I XLV. "Thereupon he left his goats behind, and began his journey eastward toward Jotunheim and clear to the sea; and then he went out over the sea, that deep one; but when he came to land, he went up, and Loki and Thjalfi and Roskva with him. Then, when they had walked a little while, there stood before them a great forest; they walked all that day till dark. Thjalfi was swiftest-footed of all men; he bore Thor's bag, but there was nothing good for food. As soon as it had become dark, they sought themselves shelter for the night, and found before them a certain hall, very great: there was a door in the end, of equal width with the hall, wherein they took up quarters for the night. But about midnight there came a great earthquake: the earth rocked under them exceedingly, and the house trembled. Then Thor rose up and called to his companions, and they explored farther, and found in the middle of the hall a side-chamber on the right hand, and they went in thither. Thor sat down in the doorway, but the others were farther in from him, and they were afraid; but Thor gripped his hammer-shaft and thought to defend himself. Then they heard a great humming sound, and a crashing. "But when it drew near dawn, then Thor went out and saw a man lying a little way from him in the wood; and that man was not small; he slept and snored mightily. Then Thor thought he could perceive what kind of noise it was which they had heard during the night. He girded himself with his belt of strength, and his divine power waxed; and on the instant the man awoke and rose up swiftly; and then, it is said, the first time Thor's heart failed him,w to strike him with the hammer. He asked him his name, and the man called himself Skrymir,— 'but I have no need,' he said, 'to ask thee for thy name; I know that thou art Asa-Thor. But what? Hast thou dragged away my glove?' Then Skrymir stretched out his hand and tookup the glove; and at once Thor saw that it was that which he had taken for a hall during the night; and as for the sidechamber, it was the thumb of the glove. Skrymir asked whether Thor would have his company, and Thor assented to' this. Then Skrymir took and unloosened his provisionwallet and made ready to eat his morning meal, and Thor and his fellows in another place. Skrymir then proposed to them to lay their supply of food together, and Thor assented. Then Skrymir bound all the food in one bag and laid it on his own back; he went before during the day, and stepped with very great strides; but late in the evening Skrymir found them night-quarters under a certain great oak. Then Skrymir said to Thor that he would lay him down to sleep,—'and do ye take the provision-bag and make ready for your supper.'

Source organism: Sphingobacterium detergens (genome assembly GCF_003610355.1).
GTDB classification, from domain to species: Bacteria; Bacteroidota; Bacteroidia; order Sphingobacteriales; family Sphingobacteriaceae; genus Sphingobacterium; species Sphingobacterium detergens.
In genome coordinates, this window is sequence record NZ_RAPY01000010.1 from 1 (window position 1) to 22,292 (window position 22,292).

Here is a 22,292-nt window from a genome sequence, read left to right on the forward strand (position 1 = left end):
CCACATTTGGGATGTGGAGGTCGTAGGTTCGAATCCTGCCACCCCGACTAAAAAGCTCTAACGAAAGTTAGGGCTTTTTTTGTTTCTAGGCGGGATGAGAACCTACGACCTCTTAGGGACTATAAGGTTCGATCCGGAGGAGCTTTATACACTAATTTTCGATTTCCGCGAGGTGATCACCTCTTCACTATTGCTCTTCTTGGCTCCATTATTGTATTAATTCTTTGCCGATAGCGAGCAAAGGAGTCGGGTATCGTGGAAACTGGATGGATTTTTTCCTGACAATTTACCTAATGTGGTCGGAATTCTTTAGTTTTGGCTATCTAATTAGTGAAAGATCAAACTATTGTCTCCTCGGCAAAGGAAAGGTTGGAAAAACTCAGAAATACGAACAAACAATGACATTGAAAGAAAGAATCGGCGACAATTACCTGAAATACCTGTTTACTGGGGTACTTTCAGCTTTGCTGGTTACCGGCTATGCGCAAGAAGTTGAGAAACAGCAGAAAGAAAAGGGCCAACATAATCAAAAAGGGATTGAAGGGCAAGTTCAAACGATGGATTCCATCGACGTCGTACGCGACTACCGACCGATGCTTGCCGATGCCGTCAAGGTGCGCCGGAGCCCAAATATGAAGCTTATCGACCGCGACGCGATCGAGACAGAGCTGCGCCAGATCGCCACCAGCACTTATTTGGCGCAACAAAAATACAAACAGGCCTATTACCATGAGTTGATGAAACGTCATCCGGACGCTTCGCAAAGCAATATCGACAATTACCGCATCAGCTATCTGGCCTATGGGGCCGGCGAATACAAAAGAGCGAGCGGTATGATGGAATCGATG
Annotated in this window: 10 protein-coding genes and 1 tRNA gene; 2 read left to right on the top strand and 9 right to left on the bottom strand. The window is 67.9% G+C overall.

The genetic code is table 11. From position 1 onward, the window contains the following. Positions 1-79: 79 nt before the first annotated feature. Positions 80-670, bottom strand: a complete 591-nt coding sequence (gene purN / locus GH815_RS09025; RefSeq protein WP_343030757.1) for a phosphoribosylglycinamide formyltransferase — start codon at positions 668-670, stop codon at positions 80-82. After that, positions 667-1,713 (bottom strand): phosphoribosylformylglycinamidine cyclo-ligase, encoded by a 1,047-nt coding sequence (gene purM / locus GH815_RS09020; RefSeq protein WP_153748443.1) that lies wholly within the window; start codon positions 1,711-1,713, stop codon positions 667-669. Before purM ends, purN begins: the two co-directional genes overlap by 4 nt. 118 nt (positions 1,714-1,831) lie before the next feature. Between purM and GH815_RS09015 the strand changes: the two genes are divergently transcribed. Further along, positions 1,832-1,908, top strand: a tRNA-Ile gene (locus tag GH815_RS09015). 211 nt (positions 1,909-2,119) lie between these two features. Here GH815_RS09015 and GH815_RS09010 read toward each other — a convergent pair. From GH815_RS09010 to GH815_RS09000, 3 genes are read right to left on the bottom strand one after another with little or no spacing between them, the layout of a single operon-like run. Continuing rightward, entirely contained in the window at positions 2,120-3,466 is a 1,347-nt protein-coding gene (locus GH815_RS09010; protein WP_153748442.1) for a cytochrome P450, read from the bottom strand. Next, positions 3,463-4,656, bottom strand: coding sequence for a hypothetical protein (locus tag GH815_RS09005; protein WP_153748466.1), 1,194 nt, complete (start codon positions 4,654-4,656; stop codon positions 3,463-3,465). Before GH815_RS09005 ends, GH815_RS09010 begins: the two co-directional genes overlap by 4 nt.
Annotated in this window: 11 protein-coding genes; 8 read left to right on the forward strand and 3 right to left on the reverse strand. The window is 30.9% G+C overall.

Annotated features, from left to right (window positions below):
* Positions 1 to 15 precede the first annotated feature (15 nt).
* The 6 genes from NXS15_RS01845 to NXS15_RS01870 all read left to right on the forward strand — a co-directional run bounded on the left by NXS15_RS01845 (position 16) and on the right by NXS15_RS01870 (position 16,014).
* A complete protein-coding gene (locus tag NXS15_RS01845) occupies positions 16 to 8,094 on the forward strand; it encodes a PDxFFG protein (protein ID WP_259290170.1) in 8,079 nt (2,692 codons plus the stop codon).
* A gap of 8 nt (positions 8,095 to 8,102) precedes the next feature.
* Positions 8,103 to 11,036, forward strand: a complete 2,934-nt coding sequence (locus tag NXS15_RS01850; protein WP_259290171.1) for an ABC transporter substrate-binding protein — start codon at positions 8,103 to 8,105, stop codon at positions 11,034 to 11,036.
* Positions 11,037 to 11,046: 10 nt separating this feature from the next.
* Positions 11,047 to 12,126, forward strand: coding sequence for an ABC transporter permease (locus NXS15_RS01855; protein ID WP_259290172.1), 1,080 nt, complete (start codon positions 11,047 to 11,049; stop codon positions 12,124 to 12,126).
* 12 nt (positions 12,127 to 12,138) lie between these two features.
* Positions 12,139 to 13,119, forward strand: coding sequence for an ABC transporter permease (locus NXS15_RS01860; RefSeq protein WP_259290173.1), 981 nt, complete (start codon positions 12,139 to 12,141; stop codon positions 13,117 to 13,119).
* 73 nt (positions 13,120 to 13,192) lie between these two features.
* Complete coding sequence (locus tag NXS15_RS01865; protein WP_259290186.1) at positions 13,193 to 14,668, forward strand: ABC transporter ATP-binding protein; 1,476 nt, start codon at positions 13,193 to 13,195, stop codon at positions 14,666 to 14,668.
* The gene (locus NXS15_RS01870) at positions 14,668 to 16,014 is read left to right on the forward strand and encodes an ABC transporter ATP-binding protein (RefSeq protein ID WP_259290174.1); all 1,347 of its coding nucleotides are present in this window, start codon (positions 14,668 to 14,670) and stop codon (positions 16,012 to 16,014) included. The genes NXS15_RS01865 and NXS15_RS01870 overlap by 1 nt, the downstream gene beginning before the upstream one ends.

"Thereupon Skrymir slept and snored hard, and Thor took the provision-bag and set about to unloose it; but such things must be told as will seem incredible: he got no knot loosened and no thong-end stirred, so as to be looser than before. When he saw that this work might not avail, then he became angered, gripped the hammer Mjollnir in both hands, and strode with great strides to that place where Skrymir lay, and smote him in the head. Skrymir awoke, and asked whether a leaf had fallen upon his head; or whether they had eaten and were ready for bed? Thor replied that they were just then about to go to sleep; then they went under another oak. It must be told thee, that there was then no fearless sleeping. At midnight Thor heard how Skrymir snored and slept fast, so that it thundered in the woods; then he stood up and went to him, shook his hammer eagerly and hard, and smote down upon the middle of his crown: he saw that the face of the hammer sank deep into his head. And at that moment Skrymir awoke and said: 'What is it now? Did some acorn fall on my head? Or what is the news with thee, Thor?' But Thor went back speedily, and replied that he was then but new-wakened; said that it was then midnight, and there was yet time to sleep.